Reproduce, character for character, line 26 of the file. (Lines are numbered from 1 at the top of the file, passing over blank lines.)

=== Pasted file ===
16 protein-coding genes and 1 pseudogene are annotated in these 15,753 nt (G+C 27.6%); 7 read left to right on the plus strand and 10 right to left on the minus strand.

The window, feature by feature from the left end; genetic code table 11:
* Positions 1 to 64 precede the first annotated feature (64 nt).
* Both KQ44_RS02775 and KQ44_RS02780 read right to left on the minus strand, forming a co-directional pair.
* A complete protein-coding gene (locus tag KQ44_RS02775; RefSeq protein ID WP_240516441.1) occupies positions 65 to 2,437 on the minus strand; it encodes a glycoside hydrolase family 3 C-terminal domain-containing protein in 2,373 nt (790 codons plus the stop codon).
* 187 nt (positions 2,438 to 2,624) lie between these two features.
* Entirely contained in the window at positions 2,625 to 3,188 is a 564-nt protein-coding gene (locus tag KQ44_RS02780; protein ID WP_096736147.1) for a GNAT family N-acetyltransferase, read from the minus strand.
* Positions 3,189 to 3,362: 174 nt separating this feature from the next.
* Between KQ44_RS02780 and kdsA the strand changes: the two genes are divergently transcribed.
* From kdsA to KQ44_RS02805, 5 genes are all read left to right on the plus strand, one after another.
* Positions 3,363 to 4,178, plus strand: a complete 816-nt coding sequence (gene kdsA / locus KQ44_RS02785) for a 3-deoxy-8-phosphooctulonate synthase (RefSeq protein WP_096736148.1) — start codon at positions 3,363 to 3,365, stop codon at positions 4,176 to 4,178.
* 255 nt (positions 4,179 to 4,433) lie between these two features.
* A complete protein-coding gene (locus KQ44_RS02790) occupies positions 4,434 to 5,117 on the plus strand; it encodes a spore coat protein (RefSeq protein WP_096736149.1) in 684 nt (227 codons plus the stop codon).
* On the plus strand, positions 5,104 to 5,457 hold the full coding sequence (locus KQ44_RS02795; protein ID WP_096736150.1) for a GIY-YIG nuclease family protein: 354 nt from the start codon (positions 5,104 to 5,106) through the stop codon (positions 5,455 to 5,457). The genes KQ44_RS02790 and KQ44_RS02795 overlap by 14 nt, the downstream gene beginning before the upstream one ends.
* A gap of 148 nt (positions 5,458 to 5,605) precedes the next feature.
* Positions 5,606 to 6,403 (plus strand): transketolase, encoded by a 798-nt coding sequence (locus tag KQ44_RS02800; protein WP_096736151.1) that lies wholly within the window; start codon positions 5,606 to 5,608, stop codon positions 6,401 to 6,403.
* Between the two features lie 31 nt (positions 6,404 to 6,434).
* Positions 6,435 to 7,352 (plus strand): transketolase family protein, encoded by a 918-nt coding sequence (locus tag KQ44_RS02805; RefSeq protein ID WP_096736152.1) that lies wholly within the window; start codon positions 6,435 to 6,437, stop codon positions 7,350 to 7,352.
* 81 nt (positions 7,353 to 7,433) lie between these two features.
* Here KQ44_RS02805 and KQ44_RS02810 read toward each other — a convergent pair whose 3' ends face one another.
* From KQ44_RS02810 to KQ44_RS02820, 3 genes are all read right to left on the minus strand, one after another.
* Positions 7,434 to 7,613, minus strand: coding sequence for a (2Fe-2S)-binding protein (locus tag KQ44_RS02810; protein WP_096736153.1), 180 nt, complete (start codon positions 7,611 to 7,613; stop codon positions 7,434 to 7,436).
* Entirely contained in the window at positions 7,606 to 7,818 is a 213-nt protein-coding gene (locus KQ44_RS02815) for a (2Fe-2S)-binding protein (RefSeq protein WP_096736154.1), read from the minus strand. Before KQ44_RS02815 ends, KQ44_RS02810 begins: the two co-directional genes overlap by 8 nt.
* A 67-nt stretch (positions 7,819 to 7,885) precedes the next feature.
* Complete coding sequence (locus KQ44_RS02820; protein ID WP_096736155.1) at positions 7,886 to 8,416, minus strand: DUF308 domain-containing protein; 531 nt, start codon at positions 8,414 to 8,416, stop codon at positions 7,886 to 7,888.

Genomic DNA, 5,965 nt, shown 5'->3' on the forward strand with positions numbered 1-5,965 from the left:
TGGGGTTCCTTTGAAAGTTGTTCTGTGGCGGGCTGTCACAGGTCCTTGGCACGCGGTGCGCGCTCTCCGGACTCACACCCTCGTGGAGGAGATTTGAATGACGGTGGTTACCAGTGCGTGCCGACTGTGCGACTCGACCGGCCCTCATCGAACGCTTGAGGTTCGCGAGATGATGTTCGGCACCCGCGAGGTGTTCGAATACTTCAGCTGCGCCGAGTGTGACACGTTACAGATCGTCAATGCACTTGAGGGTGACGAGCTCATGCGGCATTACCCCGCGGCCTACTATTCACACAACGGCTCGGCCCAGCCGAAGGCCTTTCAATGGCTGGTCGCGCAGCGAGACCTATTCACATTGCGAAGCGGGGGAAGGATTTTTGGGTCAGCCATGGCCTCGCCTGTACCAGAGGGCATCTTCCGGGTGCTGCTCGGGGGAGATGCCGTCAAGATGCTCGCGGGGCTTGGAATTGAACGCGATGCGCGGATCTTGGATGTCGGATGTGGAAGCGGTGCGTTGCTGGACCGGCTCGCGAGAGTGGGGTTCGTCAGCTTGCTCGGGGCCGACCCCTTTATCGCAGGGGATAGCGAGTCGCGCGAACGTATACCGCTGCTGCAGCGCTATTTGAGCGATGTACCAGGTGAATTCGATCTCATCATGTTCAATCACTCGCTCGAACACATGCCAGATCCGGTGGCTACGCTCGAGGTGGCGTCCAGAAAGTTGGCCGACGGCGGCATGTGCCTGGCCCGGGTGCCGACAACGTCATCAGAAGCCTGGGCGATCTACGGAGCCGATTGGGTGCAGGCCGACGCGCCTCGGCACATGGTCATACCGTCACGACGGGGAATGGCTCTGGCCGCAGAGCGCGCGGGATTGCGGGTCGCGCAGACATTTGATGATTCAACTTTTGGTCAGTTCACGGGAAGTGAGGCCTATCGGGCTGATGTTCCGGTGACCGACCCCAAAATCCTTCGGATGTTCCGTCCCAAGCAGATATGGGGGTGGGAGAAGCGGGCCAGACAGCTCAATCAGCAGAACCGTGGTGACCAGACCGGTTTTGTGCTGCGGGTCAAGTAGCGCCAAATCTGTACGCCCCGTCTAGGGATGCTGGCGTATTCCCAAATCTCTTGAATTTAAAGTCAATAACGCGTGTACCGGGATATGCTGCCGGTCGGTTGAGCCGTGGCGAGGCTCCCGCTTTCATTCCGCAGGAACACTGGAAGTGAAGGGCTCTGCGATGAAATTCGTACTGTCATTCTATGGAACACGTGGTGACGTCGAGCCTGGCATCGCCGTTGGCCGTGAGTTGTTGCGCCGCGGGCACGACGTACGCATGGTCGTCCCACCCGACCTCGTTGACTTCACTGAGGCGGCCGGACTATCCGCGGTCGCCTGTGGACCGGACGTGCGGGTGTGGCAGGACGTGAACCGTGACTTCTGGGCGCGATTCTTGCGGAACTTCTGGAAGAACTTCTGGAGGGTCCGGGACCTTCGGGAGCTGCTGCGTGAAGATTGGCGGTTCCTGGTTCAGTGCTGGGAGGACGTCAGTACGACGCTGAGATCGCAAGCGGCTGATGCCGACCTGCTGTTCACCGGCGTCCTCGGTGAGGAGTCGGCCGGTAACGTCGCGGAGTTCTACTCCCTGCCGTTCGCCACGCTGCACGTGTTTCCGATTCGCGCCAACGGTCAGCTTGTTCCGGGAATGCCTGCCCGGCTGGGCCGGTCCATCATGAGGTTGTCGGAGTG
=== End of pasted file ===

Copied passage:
Genomic DNA, 5,965 nt, shown 5'->3' on the forward strand with positions numbered 1-5,965 from the left: